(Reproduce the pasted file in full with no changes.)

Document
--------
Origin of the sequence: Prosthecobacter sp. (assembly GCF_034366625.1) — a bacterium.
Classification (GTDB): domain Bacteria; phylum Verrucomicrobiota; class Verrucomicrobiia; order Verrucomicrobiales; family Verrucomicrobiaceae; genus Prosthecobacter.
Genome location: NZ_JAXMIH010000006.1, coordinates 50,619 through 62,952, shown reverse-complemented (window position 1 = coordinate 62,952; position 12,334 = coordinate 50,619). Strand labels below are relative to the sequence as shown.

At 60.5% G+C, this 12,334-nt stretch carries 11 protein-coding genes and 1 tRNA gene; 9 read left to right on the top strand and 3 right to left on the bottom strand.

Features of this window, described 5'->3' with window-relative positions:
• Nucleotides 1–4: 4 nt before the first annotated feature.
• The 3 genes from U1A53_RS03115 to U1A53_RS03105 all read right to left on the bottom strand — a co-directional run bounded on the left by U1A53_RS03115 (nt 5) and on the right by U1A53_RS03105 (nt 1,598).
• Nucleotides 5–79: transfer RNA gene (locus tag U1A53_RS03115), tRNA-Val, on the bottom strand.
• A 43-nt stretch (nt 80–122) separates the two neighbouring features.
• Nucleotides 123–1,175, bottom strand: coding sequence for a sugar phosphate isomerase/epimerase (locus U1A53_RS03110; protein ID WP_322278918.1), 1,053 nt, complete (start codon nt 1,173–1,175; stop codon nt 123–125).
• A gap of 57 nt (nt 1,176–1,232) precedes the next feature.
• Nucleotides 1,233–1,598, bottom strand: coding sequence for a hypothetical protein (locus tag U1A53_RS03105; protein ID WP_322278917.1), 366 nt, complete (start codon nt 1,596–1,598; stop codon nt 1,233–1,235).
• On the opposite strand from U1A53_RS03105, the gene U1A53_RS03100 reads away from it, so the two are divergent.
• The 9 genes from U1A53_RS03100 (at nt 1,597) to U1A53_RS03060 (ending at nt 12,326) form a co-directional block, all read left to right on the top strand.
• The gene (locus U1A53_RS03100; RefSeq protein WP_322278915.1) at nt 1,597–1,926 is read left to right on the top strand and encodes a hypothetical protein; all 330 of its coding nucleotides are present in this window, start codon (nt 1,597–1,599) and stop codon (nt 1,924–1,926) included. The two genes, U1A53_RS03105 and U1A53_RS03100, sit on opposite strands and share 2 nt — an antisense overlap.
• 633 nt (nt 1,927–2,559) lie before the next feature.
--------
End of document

Origin of the sequence: Prosthecobacter sp. (assembly GCF_034366625.1) — a bacterium.
Classification (GTDB): domain Bacteria; phylum Verrucomicrobiota; class Verrucomicrobiia; order Verrucomicrobiales; family Verrucomicrobiaceae; genus Prosthecobacter.
Genome location: NZ_JAXMIH010000006.1, coordinates 50,619 through 62,952, shown reverse-complemented (window position 1 = coordinate 62,952; position 12,334 = coordinate 50,619). Strand labels below are relative to the sequence as shown.

At 60.5% G+C, this 12,334-nt stretch carries 11 protein-coding genes and 1 tRNA gene; 9 read left to right on the top strand and 3 right to left on the bottom strand.

Features of this window, described 5'->3' with window-relative positions:
• Nucleotides 1–4: 4 nt before the first annotated feature.
• The 3 genes from U1A53_RS03115 to U1A53_RS03105 all read right to left on the bottom strand — a co-directional run bounded on the left by U1A53_RS03115 (nt 5) and on the right by U1A53_RS03105 (nt 1,598).
• Nucleotides 5–79: transfer RNA gene (locus tag U1A53_RS03115), tRNA-Val, on the bottom strand.
• A 43-nt stretch (nt 80–122) separates the two neighbouring features.
• Nucleotides 123–1,175, bottom strand: coding sequence for a sugar phosphate isomerase/epimerase (locus U1A53_RS03110; protein ID WP_322278918.1), 1,053 nt, complete (start codon nt 1,173–1,175; stop codon nt 123–125).
• A gap of 57 nt (nt 1,176–1,232) precedes the next feature.
• Nucleotides 1,233–1,598, bottom strand: coding sequence for a hypothetical protein (locus tag U1A53_RS03105; protein ID WP_322278917.1), 366 nt, complete (start codon nt 1,596–1,598; stop codon nt 1,233–1,235).
• On the opposite strand from U1A53_RS03105, the gene U1A53_RS03100 reads away from it, so the two are divergent.
• The 9 genes from U1A53_RS03100 (at nt 1,597) to U1A53_RS03060 (ending at nt 12,326) form a co-directional block, all read left to right on the top strand.
• The gene (locus U1A53_RS03100; RefSeq protein WP_322278915.1) at nt 1,597–1,926 is read left to right on the top strand and encodes a hypothetical protein; all 330 of its coding nucleotides are present in this window, start codon (nt 1,597–1,599) and stop codon (nt 1,924–1,926) included. The two genes, U1A53_RS03105 and U1A53_RS03100, sit on opposite strands and share 2 nt — an antisense overlap.
• 633 nt (nt 1,927–2,559) lie before the next feature.